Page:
Heuchera Plant Care Guide and Varieties (Coral bells)
Heuchera, also known as coral bells, alum root or Saxifragaceae, is an herbaceous perennial plant commonly grown as ground cover available in a wide variety of colors, sizes and textures. The name coral bells reflects the appearance of the ornamental flowers, though the semi-evergreen foliage is an attractive feature in itself. Heuchera, native to North America, thrives in USDA hardiness zones 3 through 11 and often grows with little to no care in most temperate regions.
Site and Soil
Plant your heuchera in a location with moist, well-drained, fertile soil that receives partial shade throughout the day. The plant tolerates full sun or full shade, but partial shade yields the best results. A soil amendment of organic compost increases the drainage and fertility of the soil to adequate levels. Heuchera grows well and provides a nice accent in a location near other herbaceous perennials. Spacing separate plantings 10 to 16 inches apart provides plenty of room for growth.
Watering once every seven days will prevent the soil from drying out completely. Heuchera needs consistently moist soil to thrive, especially in hotter climates. To reduce the risk of foliar disease, heuchera requires watering during the early morning so any excess moisture can evaporate before evening. Drip irrigation effectively delivers moisture directly to the soil, further reducing the plant’s vulnerability to disease.
Spreading a 2-inch layer of mulch over the soil surrounding heuchera helps insulate the soil during winter and improve moisture retention. About 3 inches of space between the plant’s crown and the mulch allows air circulation, which prevents rotting and disease. Replenishing the mulch throughout the year ensures proper winter protection and hinders the establishment of competitive weeds.
Apply a 10-10-10 NPK fertilizer monthly during the spring and summer months at half the rate recommended by the manufacturer’s instructions. Watering the soil before and after applying prevents root burn and dissolves the fertilizer, releasing the nutrients. Heuchera requires minimal nutrients and does not require fertilization during the fall or winter months.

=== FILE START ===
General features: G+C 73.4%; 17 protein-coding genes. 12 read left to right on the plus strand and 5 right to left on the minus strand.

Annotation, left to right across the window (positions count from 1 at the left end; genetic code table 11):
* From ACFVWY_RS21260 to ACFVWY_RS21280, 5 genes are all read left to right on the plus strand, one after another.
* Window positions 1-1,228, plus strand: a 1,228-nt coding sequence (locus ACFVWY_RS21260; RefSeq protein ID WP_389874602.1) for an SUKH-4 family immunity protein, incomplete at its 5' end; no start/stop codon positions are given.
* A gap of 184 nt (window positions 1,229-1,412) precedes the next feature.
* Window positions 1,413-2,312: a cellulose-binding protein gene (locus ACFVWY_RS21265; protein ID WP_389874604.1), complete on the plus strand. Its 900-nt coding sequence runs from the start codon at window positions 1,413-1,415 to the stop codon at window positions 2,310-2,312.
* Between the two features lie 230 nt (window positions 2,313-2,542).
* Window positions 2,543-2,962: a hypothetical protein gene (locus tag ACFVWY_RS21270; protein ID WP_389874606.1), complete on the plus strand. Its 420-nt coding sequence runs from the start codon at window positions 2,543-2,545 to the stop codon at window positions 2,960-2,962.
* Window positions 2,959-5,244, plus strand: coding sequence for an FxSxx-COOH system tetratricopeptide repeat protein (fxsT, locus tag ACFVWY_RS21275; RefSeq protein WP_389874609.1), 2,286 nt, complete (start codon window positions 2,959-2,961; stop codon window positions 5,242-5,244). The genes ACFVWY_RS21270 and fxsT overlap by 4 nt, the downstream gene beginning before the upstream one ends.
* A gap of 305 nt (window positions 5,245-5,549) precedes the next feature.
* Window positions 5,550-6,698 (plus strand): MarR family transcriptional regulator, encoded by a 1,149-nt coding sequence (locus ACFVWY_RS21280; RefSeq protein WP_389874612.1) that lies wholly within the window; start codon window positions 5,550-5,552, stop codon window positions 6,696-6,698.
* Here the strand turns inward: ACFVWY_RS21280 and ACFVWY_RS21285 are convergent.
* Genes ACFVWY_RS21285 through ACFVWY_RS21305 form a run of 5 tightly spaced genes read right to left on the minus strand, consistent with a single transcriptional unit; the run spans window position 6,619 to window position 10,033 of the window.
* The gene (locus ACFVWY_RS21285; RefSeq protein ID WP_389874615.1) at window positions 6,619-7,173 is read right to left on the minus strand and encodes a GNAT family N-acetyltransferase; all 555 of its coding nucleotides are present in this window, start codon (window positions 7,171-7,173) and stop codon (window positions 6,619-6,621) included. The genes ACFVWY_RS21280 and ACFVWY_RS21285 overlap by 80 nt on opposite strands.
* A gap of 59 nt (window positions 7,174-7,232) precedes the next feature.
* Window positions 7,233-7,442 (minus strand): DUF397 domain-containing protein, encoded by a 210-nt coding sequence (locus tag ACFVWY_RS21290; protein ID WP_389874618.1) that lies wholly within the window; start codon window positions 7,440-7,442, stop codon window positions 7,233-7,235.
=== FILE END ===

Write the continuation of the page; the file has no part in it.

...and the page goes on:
Removal of faded heuchera flowers extends the blooming season and encourages the plant to form additional blossoms. This process, known as dead-heading, also prevents the plant from producing seeds and invading other portions of the lawn or garden. Severing the flower stems at their point of origin minimizes damage to the plant and makes re-blooming less stressful.
From Wikipedia …
- ‘Burgundy frost’
- ‘Chocolate veil’
- ‘Magic wand’
- ‘Molly bush’
- ‘Purple petticoats’
- ‘Quilter’s joy’
- ‘Raspberry regal’
- ‘Smokey rose’
- Heuchera abramsii – San Gabriel Alumroot
- Heuchera alba – White Alumroot
- Heuchera alpestris – San Bernardino Alumroot
- Heuchera americana – American Alumroot
- Heuchera brevistaminea – Laguna Mountain Alumroot
- Heuchera x brizoides – Coral Bells (Hybrids)
- Heuchera cespitosa – Tufted Alumroot
- Heuchera chlorantha – Green-flowered Alumroot
- Heuchera cylindrica – Roundleaf Alumroot, Lava Alumroot
- Heuchera duranii – Duran’s Alumroot
- Heuchera elegans – Urnflower Alumroot
- Heuchera hirsutissima – Shaggy-haired Alumroot
- Heuchera maxima – Island Alumroot, Jill-of-the-Rocks
- Heuchera merriamii – Merriam’s Alumroot
- Heuchera micrantha – Crevice Alumroot, Smallflower Alumroot
- Heuchera parishii – Mill Creek Alumroot
- Heuchera parvifolia – Small-flowered Alumroot
- Heuchera pilosissima – Seaside Alumroot, Parish’s Alumroot
- Heuchera pubescens – Appalachian heuchera
- Heuchera pulchella – Sandia Alumroot
- Heuchera richardsonii – Richardson’s Alumroot
- Heuchera rubescens – Pink Alumroot
- Heuchera sanguinea – Coral Bells
- Heuchera villosa – Hairy Alumroot, Maple-leaved Alumroot
- Heuchera wootonii – Wooton’s Alumroot